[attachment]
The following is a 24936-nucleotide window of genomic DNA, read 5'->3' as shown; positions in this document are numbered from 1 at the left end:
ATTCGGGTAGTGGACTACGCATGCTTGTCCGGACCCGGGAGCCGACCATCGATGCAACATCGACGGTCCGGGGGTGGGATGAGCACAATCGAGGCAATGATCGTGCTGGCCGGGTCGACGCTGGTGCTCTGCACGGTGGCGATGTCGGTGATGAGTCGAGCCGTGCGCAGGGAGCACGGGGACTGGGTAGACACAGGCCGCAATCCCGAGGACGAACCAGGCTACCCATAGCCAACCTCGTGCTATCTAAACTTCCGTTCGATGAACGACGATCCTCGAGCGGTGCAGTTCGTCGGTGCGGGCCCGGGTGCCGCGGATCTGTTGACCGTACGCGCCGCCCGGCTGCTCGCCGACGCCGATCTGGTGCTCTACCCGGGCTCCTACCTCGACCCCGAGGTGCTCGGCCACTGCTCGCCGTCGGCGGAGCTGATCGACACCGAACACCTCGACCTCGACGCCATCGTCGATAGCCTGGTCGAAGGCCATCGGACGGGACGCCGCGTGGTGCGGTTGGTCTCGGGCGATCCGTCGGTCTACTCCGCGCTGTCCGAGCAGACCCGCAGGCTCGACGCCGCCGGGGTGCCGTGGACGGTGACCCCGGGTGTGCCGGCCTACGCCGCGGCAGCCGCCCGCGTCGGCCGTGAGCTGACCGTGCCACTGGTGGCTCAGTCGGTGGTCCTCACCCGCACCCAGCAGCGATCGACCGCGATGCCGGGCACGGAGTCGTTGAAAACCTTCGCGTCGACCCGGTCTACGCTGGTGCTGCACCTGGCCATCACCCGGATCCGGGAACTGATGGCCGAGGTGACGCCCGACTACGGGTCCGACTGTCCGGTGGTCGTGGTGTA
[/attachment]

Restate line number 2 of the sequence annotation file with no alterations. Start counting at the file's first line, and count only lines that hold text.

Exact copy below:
ATTCGGGTAGTGGACTACGCATGCTTGTCCGGACCCGGGAGCCGACCATCGATGCAACATCGACGGTCCGGGGGTGGGATGAGCACAATCGAGGCAATGATCGTGCTGGCCGGGTCGACGCTGGTGCTCTGCACGGTGGCGATGTCGGTGATGAGTCGAGCCGTGCGCAGGGAGCACGGGGACTGGGTAGACACAGGCCGCAATCCCGAGGACGAACCAGGCTACCCATAGCCAACCTCGTGCTATCTAAACTTCCGTTCGATGAACGACGATCCTCGAGCGGTGCAGTTCGTCGGTGCGGGCCCGGGTGCCGCGGATCTGTTGACCGTACGCGCCGCCCGGCTGCTCGCCGACGCCGATCTGGTGCTCTACCCGGGCTCCTACCTCGACCCCGAGGTGCTCGGCCACTGCTCGCCGTCGGCGGAGCTGATCGACACCGAACACCTCGACCTCGACGCCATCGTCGATAGCCTGGTCGAAGGCCATCGGACGGGACGCCGCGTGGTGCGGTTGGTCTCGGGCGATCCGTCGGTCTACTCCGCGCTGTCCGAGCAGACCCGCAGGCTCGACGCCGCCGGGGTGCCGTGGACGGTGACCCCGGGTGTGCCGGCCTACGCCGCGGCAGCCGCCCGCGTCGGCCGTGAGCTGACCGTGCCACTGGTGGCTCAGTCGGTGGTCCTCACCCGCACCCAGCAGCGATCGACCGCGATGCCGGGCACGGAGTCGTTGAAAACCTTCGCGTCGACCCGGTCTACGCTGGTGCTGCACCTGGCCATCACCCGGATCCGGGAACTGATGGCCGAGGTGACGCCCGACTACGGGTCCGACTGTCCGGTGGTCGTGGTGTA